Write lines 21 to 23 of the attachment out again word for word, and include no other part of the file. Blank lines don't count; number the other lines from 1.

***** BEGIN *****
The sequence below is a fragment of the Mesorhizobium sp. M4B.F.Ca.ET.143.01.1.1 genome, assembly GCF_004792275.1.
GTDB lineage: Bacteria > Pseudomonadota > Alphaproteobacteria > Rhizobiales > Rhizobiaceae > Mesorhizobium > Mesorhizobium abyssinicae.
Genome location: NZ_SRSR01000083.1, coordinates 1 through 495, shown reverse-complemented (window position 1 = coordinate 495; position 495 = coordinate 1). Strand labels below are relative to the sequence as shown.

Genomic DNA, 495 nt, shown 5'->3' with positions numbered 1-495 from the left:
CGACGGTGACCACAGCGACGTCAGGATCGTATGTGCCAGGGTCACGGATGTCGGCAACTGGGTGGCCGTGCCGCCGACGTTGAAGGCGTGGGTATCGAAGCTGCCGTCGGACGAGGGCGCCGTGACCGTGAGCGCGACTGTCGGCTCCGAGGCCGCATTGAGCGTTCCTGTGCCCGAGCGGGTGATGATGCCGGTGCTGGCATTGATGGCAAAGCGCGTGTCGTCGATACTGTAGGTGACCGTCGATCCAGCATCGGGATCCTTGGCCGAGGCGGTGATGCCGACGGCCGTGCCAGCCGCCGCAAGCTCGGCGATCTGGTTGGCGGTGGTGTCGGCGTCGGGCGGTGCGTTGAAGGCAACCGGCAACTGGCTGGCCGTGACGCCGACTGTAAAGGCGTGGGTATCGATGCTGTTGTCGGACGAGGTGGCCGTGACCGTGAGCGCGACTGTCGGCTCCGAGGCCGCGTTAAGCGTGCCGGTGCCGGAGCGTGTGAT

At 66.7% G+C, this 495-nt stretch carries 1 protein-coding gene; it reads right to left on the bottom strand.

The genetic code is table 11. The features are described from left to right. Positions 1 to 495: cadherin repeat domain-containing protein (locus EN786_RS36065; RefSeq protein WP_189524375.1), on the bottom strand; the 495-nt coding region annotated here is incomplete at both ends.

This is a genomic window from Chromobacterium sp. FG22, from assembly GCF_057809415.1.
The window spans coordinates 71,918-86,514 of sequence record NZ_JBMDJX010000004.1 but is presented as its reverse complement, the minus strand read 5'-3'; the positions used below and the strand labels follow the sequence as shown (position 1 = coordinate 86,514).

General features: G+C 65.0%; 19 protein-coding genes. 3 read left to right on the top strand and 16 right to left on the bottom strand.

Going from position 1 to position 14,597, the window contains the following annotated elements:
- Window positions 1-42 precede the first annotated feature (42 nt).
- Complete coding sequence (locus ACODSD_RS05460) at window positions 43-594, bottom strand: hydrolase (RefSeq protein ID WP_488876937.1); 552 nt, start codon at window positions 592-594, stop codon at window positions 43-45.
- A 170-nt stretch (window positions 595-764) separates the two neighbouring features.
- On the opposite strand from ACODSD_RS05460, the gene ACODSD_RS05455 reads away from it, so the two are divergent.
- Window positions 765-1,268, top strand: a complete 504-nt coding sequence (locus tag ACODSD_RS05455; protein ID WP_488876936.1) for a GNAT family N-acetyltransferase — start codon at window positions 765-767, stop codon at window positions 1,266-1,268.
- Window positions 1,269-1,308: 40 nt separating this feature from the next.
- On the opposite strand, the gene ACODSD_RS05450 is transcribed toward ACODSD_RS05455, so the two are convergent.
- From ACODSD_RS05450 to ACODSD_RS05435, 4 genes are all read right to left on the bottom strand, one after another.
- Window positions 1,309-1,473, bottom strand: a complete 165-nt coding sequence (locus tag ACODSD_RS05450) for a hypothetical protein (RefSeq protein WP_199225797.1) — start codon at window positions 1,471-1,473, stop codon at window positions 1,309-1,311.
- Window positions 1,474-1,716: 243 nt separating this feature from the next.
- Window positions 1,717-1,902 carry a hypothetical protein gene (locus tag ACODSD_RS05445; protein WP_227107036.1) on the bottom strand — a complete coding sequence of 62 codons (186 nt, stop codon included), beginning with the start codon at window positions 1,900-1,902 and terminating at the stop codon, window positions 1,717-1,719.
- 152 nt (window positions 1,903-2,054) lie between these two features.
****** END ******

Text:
- Window positions 1,474-1,716: 243 nt separating this feature from the next.
- Window positions 1,717-1,902 carry a hypothetical protein gene (locus tag ACODSD_RS05445; protein WP_227107036.1) on the bottom strand — a complete coding sequence of 62 codons (186 nt, stop codon included), beginning with the start codon at window positions 1,900-1,902 and terminating at the stop codon, window positions 1,717-1,719.
- 152 nt (window positions 1,903-2,054) lie between these two features.